The electric polarizability of the molecule can be understood as the degree to which the electron cloud of the molecule fills the space. It is a useful quantity in suggesting the electric and magnetic properties of a compound .
Polarizability, for example, makes it possible to clarify the characteristics of molecular interactions in molecular systems [2, 3], to estimate their reactivity in reactions , and to evaluate the dipole moments of molecules . Polarizability is also known as a significant physical property in evaluating the potential applications of complexes in nanotechnology . Fowler and colleagues  and Pederson and Kuong  theoretically studied, for the time, polarizabilities of fullerene cages. The direct measurement of polarizabilities of the fullerene cages showed the high polarizability of fullerene cages so that the polarizability of these systems cannot be ignored when analyzing their physical and chemical behaviors [10-14]. Then, many theoretical studies were conducted on the polarizabilities of fullerene derivatives [9-11]. Although some theoretical studies on the fullerene cages have been carried out [11-16], as far as we know, no theoretical calculations on boron-nitride cages, have been published.
Boron nitride nanostructures are known as cousins of carbon nanostructures due to their heteropolar properties; they show different interesting properties, such as higher thermal stability and conductivity, and low dielectric constant, being higher antioxidant [17-24]. For example, due to their large surface area, BN cages have received great attention in the field of hydrogen storage [25-28]. Among them, it can be proved theoretically that the magic B12N12 cage is a material suitable for storing hydrogen . On the other hand, lithium-decorated BN cages show charge transfer from Li to the BN cage, resulting in point charges and polarization which lead to an electric field and binding of hydrogens [31-33]. As of these cages, polarized hydrogen molecules are bound with decorated Li atoms in a quasi-molecular form, in which binding energies are found to be between physical and chemical adsorption. So, the adsorbed hydrogen will be desorbed under ambient conditions. For example, it is predicted that Li12C60 can reversibly accumulate up to 13% of hydrogen in the quasi-molecular form .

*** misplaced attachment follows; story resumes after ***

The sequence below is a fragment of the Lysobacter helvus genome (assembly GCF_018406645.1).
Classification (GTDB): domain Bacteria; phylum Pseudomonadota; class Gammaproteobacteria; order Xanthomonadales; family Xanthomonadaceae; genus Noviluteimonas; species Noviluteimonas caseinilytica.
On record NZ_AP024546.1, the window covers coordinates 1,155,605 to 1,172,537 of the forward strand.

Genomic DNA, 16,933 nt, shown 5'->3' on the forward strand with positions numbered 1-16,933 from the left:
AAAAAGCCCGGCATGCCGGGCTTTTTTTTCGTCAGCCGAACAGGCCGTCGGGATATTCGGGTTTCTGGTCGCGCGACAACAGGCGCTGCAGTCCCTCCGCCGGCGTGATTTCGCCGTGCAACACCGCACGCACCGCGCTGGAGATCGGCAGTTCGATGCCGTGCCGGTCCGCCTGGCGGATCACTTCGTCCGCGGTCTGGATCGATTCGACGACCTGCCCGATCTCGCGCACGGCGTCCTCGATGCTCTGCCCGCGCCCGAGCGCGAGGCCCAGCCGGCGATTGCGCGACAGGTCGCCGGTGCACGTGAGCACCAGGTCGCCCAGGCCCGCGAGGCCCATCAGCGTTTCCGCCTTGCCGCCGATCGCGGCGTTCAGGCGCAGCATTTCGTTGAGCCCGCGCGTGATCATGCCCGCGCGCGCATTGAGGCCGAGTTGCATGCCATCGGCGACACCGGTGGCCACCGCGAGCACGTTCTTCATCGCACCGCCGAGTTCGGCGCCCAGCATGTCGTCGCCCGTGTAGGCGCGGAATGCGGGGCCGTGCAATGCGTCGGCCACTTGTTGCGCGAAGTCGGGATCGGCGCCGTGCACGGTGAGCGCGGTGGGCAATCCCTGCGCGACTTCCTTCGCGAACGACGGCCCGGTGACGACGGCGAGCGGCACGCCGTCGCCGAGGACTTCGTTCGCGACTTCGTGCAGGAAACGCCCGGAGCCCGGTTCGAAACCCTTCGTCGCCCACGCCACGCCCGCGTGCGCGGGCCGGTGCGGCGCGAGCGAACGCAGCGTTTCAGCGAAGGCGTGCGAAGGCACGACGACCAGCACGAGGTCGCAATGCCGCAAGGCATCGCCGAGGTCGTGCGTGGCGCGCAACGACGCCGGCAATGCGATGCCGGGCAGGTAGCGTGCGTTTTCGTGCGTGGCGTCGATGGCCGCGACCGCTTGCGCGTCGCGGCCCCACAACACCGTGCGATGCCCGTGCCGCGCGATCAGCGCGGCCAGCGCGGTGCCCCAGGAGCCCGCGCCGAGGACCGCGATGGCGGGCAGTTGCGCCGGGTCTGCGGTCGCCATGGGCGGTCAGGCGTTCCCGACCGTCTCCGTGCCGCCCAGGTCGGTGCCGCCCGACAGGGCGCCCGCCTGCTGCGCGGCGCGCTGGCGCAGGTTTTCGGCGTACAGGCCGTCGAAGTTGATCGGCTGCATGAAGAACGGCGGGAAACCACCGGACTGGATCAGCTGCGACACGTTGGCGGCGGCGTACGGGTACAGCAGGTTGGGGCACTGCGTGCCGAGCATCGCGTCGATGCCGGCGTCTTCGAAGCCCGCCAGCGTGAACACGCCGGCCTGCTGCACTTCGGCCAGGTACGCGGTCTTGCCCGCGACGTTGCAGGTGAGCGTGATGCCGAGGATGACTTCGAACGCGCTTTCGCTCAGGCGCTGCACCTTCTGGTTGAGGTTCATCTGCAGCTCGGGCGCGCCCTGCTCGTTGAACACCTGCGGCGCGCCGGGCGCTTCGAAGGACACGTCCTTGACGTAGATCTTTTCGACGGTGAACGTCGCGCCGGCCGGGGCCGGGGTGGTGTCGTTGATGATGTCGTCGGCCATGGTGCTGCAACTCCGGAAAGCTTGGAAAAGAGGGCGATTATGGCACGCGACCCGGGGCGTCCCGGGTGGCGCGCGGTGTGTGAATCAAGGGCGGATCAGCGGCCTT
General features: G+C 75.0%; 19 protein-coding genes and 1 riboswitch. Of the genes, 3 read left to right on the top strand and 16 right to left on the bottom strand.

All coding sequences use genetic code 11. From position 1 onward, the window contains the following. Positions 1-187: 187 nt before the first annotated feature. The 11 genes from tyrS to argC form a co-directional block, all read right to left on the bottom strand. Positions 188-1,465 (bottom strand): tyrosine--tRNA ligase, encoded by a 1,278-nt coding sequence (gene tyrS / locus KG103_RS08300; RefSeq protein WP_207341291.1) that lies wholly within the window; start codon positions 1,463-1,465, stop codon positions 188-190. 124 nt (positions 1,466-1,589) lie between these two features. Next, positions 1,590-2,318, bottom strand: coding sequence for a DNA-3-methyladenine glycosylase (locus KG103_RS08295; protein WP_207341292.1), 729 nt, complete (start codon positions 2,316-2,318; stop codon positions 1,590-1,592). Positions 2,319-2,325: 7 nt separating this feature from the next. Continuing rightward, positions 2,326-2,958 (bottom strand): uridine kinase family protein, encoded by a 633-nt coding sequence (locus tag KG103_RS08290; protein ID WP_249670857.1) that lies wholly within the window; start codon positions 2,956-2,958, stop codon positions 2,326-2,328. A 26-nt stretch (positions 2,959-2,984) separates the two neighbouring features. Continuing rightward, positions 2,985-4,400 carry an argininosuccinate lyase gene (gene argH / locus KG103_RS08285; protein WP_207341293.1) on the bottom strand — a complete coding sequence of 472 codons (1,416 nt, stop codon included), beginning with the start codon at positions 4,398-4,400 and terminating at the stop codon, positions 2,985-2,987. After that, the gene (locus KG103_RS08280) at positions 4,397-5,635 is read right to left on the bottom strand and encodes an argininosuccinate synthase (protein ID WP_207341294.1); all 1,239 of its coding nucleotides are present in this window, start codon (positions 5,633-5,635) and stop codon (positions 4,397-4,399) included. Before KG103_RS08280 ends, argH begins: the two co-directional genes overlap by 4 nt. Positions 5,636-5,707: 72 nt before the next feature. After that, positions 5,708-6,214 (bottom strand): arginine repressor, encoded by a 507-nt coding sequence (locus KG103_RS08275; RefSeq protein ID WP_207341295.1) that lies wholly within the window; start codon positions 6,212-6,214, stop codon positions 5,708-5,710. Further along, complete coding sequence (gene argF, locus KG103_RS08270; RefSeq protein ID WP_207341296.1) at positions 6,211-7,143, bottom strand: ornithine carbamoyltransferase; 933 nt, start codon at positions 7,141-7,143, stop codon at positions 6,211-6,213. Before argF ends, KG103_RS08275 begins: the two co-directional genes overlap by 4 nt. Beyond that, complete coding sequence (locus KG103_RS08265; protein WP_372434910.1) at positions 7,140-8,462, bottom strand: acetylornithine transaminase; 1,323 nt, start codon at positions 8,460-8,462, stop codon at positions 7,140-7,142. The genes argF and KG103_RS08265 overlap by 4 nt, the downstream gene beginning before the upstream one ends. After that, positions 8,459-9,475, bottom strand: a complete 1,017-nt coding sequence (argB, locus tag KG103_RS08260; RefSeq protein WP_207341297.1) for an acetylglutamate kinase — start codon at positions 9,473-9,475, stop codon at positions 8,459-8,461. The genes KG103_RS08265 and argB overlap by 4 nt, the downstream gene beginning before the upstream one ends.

Previously, Anafcheh et al.  theoretically studied the effect of silicon doping on the stability and electronic structures of fullerenes and then tried to calculate the diagonalized polarizability tensors through density functional theory in order to find mean polarizability and anisotropy of polarizability for some silicon fullerene derivatives. So, it would be a good idea for us to investigate mean polarizability in the present study for series of B12N12 cages with different coverage of host lithium fluoride through density functional theory calculations and additive schemes which offer valuable information for their future experimental detections and can facilitate their application in various fields such as sensors or hydrogen storage.